‘Relatively straightforward.’ Who could imagine ever hearing those words to
describe the first bank bail out in October of last year. But they come from
Richard Meddings, group FD at
Chartered Bank, and one of the key players in what became known as the
‘crisis cabinet’ that, over the course of seven days, formulated the first
bailout package for UK banks.
That package totalled £500bn of guarantees, loans and included the initial
£50bn investment in UK banks.
When announced on 8 October by Alistair Darling it seemed anything but
‘straightforward’, but even now six months on, with the immediate threat of
catastrophe gone, it is remarkable that Meddings is so composed about the whole
When asked what it was like, being at the turning point in an historic
crisis, his first thought is to recall that there were plenty of other people
there working on the same problem along with the Treasury, including his boss
and Standard Chartered CEO Peter Sands, colleagues Averina Snow and Macer
Gifford, plus trusted advisers and friends Robin Budenberg and David Soanes of
UBS. Meddings is nothing if not modest about his role. So in dealing with the
question he ends up being very brief.
‘Actually it was relatively straightforward. It was hard work, it was quite
He adds: ‘For us, it was very practical advice.’ Then: ‘I think it’s probably
far harder, far less calm for the politicians who have to stand up and drive
that through and then represent it.’
There is obviously a natural reserve about Meddings. Self-effacingly he even
reveals that his wife jokes that she thinks he’s Mother Theresa since it became
known he was involved the bail out. But there would be plenty crow about. Not
only was he at the heart of plans to rescue the UK’s main banks, but Standard
Chartered, while not completely immune from economic turmoil, has ridden the
storm reporting in March a jump in pre-tax profits of 13% to £3.2bn.
In conversation Meddings comes across as making a determined effort to keep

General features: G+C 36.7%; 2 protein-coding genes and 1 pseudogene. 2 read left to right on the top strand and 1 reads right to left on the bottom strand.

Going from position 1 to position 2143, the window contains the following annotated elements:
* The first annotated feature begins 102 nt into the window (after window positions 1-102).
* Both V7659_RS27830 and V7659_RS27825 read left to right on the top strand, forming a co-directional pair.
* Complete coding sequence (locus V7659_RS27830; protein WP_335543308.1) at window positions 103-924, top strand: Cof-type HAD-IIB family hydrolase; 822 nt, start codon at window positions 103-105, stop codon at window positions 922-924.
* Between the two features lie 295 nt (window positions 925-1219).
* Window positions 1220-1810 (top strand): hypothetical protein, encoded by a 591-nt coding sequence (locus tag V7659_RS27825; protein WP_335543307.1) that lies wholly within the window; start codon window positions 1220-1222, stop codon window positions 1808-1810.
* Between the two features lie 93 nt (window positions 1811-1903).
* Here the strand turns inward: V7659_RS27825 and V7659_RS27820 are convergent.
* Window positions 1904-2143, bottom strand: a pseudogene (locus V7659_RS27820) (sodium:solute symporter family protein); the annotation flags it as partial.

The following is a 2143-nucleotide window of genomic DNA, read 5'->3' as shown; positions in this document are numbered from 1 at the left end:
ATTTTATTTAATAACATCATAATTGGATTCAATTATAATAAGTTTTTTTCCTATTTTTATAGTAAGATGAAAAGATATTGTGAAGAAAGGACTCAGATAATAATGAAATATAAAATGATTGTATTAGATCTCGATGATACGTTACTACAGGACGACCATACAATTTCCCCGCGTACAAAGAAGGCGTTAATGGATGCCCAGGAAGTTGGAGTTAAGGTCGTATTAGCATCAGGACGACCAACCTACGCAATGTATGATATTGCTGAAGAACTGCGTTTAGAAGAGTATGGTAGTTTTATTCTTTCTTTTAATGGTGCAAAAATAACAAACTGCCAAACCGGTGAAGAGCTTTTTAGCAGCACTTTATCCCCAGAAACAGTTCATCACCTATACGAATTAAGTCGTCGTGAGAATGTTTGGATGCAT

his feet planted firmly on the ground. He is serious, thoughtful and gives the
air that, though fully aware that the UK banking system was close to the abyss,
he was unruffled. But, despite his initial calm reserve, there is a willingness
to talk that suggests it plays on his mind more than he might care to let on.
He became group FD at Standard Chartered in 2006 after spells as group
executive director for growth and governance across Africa, the Middle East,
Pakistan, Europe and the Americas, and time as group executive director with
responsibility for risk, group special assets management and legal compliance.
Before that he was at Barclays as chief operating officer for private clients
and group financial controller. He was also group FD at the Woolwich. Meddings
qualified with ICAEW
while at Price Waterhouse in 1983.
Shock to the system
Whether any of that prepares you to save the banking system of an entire
country is anybody’s guess but Meddings and his CEO were among the first to act
on fears that the system needed urgent attention. And moreover to begin putting
a proposal together.
Meddings uses the analogy of a ‘defribulator’ used to ‘shock the system back’
to describe what they believed needed doing. Capital, funding and liquidity
needed to be sorted fast. For the whole system.
‘When we did get engaged with the government it was because actually we were
only a few days away from a potential collapse of the system.’ And by that
Meddings means a widespread run on the banks. He says: ‘Those were pretty
challenging, chilling times.’
What happened next was that Meddings and Sands sat down on Wednesday 1
October with colleagues to figure out how a rescue plan might work. The next
day they invited in government minister Shriti Vadera and the day after that
Standard Chartered wrote a plan and handed it over to government. That plan
formed the basis of the first rescue.
‘We explained what we thought the issues were and we brain-stormed the types
of thinking that we had, and compared and contrasted with what ideas we were
learning and basically mounted an argument that it was really urgent that we
moved fast on a multiple basis, all in one go.
‘And it had to be done very, very quickly… the risk was up so high that you
could have a real, sudden fall,’ says Meddings.
Despite all the criticism that has followed, Meddings only has praise for the
way ministers reacted at that time saying ‘that was really good executive
There is a hint from Meddings though that it wasn’t only the banking system